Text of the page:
Financial institutions face new challenges in identifying human trafficking payments following the federal government’s dismantlement of Backpage.com, the most widely used high-profile website for advertising prostitution, say sources. The website, which generated more than $500 million since going online in 2004, was taken down this month after prosecutors claimed that “virtually every dollar flowing into Backpage's coffers” was illicit. Several Backpage managers have been charged with prostitution and money laundering, and Carl Ferrer, the site’s chief executive, has pleaded guilty to those violations. Financial institutions will struggle to identify and report transactions and clients potentially tied to human traffickers following...
A network of at least 11 brothels in midtown Manhattan that was investigated and dismantled last year used dozens of personal and commercial accounts at some of the largest financial institutions in the United States to deposit more than $1.4 million in cash over five years.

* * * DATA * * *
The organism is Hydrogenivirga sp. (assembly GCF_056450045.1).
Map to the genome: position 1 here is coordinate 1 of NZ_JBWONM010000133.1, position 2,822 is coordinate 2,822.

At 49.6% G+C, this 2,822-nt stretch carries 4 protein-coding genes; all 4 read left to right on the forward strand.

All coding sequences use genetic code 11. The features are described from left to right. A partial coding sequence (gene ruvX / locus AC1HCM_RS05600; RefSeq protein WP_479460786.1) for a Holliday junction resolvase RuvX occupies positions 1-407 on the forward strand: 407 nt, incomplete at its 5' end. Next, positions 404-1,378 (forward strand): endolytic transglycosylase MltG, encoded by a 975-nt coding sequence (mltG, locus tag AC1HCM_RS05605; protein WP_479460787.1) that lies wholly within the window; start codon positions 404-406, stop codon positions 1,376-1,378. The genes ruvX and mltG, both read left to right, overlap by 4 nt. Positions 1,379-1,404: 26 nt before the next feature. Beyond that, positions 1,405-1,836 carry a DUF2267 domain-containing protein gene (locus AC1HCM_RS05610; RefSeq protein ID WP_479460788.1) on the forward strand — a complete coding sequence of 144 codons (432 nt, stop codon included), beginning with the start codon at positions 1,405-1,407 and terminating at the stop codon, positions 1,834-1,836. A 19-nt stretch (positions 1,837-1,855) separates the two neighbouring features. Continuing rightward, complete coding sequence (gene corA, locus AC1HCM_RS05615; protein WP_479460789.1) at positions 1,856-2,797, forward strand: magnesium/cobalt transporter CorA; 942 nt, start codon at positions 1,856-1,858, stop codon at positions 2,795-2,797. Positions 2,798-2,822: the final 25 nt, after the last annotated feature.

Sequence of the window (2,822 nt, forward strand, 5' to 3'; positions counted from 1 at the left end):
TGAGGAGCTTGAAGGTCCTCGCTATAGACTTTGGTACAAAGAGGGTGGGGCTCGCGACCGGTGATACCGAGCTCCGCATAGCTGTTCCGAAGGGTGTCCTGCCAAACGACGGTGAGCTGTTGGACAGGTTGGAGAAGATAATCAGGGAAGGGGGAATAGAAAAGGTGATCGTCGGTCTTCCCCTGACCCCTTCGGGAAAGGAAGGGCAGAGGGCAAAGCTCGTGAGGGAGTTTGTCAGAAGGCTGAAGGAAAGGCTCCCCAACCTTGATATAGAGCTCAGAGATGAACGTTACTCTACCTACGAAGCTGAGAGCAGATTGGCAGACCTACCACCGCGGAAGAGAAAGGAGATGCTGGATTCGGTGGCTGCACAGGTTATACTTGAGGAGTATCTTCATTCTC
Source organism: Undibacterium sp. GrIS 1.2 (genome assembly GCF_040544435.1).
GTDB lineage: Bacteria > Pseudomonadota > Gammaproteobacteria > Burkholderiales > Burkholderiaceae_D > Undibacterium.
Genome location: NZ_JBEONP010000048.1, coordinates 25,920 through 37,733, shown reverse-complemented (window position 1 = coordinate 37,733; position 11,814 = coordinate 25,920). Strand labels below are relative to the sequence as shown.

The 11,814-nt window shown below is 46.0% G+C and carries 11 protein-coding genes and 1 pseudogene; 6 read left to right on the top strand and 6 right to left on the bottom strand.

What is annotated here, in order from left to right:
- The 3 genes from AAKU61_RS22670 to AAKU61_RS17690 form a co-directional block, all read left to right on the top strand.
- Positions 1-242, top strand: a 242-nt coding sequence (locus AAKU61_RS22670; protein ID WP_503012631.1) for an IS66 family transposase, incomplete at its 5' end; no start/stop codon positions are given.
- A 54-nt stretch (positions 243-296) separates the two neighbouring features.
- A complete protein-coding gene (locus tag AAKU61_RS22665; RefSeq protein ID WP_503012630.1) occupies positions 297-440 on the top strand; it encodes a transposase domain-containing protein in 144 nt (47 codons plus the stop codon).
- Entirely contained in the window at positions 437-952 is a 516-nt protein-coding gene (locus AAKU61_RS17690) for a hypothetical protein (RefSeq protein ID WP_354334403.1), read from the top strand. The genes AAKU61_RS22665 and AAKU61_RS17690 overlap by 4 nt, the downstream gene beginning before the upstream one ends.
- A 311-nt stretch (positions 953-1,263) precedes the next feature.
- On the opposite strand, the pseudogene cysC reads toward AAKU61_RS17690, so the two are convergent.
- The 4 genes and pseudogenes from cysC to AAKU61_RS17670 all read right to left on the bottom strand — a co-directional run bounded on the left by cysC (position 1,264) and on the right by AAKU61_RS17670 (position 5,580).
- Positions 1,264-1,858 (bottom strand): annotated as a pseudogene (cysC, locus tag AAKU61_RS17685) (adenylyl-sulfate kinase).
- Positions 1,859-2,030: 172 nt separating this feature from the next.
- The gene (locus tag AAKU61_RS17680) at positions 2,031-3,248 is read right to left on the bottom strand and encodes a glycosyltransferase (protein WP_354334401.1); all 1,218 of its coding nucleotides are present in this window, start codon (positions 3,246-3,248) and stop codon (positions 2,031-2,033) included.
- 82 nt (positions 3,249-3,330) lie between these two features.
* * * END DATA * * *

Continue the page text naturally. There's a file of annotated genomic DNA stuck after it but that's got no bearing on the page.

Federal cases against attorneys, accountants and other professionals suspected of washing illicit proceeds have risen by roughly 30 percent in the year since the FBI began actively targeting third-party facilitators, according to the head of the bureau's money laundering unit.
The United States Justice Department issued a press release announcing that Carl Ferrer, co-founder and CEO of Backpage, and several Backpage-related corporate entities have entered guilty pleas to money laundering charges.